Monday, 28 November 2011
365 books in 365 days Challenge ... book #230
Innocent in the Ivory Tower - Lucy Ellis
Mills & Boon Modern
Harlequin UK, 2011
From the back cover:
"When purity and passion collide...
Nanny Maisy Edmonds is furious when a stranger tries to take her orphaned little charge - stealing a shockingly explicit kiss from her into the bargain! Can infamous tycoon Alexei Ranaevsky really be the child's godfather? Installed in Alexei's remote Italian villa, Maisy is intent on protecting little Kostya - and nothing else...
Alexei's childhood-turned-nightmare means he allows himself no emotional attachments. But Maisy's beguiling sweetness has the uncompromising Russian determined to seduce her down from her inexperienced pedestal..."
This is Lucy Ellis's first book, I believe she was runner-up in 2010's New Voices competition. That's pretty impressive. I have been looking forward to reading this book.
The hero Alexei and the heroine Maisy meet when Alexei rushes in to claim to his godson after the death of the little boy's parents. Maisy has been looking after him since he was born after his mother, Maisy's best friend, struggled to cope. She begs Alexei to let her stay with the baby. Alexei agrees both for the baby's benefit and his own, as for reasons that baffle him he is entranced by Maisy. Maisy is also drawn to Alexei and this disturbs her, she doesn't have that much experience with men and knows that Alexei is not really the 'forever' type. But despite their attempts to ingore the desire between them, it's not long before they give in and begin an affair. Yet cracks soon show in their relationship, especially when it comes to Maisy's loyalty to the baby and Alexei's very busy lifestyle, and neither of them are willing to budge.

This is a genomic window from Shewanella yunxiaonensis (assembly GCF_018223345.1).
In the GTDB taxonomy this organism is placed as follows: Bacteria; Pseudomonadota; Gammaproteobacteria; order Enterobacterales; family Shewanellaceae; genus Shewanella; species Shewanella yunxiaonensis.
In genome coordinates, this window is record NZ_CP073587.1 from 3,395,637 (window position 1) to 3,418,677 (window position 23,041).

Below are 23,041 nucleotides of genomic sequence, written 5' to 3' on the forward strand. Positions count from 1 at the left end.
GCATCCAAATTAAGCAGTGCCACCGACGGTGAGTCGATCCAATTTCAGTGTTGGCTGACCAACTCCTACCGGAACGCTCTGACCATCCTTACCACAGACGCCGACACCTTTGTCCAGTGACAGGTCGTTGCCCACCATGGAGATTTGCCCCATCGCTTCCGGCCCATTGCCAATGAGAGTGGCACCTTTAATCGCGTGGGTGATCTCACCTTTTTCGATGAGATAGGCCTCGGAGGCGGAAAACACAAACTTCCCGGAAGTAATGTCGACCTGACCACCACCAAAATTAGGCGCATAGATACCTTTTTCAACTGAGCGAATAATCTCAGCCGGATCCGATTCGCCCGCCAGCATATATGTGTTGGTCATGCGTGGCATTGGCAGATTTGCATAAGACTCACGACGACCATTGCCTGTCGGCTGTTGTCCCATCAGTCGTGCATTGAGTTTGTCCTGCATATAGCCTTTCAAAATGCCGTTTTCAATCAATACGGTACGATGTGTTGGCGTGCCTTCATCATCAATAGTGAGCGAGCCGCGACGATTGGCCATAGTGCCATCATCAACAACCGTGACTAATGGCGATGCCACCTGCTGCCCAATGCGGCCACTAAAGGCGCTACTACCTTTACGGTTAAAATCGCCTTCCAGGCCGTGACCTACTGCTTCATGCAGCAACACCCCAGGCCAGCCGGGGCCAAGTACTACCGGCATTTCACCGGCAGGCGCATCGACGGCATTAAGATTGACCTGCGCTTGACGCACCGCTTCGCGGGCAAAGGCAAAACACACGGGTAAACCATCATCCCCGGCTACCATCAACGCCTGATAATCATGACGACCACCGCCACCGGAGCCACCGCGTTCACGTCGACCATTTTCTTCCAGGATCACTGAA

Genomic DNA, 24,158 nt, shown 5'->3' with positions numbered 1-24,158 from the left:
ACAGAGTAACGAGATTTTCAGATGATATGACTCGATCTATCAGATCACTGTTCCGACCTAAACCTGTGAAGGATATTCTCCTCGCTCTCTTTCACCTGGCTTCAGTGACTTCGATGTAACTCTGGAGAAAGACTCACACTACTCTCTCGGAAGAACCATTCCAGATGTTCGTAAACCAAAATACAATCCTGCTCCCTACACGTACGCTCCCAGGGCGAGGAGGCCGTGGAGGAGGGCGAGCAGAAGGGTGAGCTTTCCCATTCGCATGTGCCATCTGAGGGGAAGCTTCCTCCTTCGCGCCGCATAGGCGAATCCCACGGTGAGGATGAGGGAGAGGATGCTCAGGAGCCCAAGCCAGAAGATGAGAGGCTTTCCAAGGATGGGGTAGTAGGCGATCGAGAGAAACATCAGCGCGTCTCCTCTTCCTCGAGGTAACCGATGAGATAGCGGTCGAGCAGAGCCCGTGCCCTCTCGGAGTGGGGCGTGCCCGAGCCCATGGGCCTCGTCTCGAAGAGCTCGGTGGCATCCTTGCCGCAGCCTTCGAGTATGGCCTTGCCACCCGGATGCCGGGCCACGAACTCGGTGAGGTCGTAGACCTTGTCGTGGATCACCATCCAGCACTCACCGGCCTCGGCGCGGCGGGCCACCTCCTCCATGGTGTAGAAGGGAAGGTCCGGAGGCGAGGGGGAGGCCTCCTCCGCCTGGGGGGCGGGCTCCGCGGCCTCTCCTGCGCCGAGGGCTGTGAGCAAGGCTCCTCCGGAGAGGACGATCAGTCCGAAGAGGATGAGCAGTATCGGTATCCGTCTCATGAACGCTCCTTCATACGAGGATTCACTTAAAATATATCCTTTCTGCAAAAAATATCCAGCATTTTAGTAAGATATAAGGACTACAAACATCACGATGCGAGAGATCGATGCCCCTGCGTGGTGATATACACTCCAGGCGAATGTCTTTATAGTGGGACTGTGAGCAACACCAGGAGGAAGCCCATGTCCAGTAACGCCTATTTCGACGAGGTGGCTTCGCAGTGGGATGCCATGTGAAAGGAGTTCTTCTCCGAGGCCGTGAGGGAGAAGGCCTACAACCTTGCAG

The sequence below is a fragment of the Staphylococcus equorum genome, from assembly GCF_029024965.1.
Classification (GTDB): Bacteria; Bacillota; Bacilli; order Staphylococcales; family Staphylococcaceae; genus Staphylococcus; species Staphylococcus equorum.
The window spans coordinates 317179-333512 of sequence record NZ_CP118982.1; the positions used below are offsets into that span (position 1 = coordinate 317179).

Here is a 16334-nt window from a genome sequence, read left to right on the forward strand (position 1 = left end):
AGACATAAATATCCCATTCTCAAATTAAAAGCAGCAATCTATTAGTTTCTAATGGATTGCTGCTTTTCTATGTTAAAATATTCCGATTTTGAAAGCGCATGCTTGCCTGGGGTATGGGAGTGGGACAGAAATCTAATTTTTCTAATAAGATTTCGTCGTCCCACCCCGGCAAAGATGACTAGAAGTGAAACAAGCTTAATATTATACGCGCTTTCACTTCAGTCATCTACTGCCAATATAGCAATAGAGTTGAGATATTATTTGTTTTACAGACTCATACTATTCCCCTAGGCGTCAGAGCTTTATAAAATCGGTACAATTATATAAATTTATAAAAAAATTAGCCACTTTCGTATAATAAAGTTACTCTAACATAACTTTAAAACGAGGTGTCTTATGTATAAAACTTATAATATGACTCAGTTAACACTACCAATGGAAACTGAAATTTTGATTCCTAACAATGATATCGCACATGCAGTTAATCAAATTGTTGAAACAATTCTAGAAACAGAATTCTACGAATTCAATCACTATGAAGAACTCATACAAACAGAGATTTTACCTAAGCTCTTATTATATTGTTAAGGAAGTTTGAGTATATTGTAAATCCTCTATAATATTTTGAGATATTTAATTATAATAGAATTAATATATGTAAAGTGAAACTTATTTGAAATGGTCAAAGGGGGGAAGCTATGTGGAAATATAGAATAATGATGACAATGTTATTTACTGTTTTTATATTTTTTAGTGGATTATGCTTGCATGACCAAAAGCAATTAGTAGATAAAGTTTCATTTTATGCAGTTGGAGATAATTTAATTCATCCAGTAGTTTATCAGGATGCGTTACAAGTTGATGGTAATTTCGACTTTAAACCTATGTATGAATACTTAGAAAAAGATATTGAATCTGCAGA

I really hoped that I would like this more than I actually did. Don't get me wrong, it is an enjoyable book but, for me, it just didn't seem to click. The plot, while very well written, is a little contrived and the pace felt a little jumpy at times. There seemed to be a lot of issues raised then forgotten about, which is frustrating. I liked the dialogue between the hero and heroine, there is a lot of it and it is very entertaining to read, but again at times this jumped around a little.
There is nothing really bad in this book, but nothing really great either. It didn't hold my attention and for a first book by an author, I was a little disappointed. Especially when I compare it to first books by other recent new authors, such as Lynn Raye Harris, Aimee Carson, Maisey Yates, and Natasha Tate, whose first books were fantastic. But, I will definitely be reading future books by Lucy Ellis, as there is something there...
This is an enjoyable book and worth a read, but one that doesn't quite reach it's potential.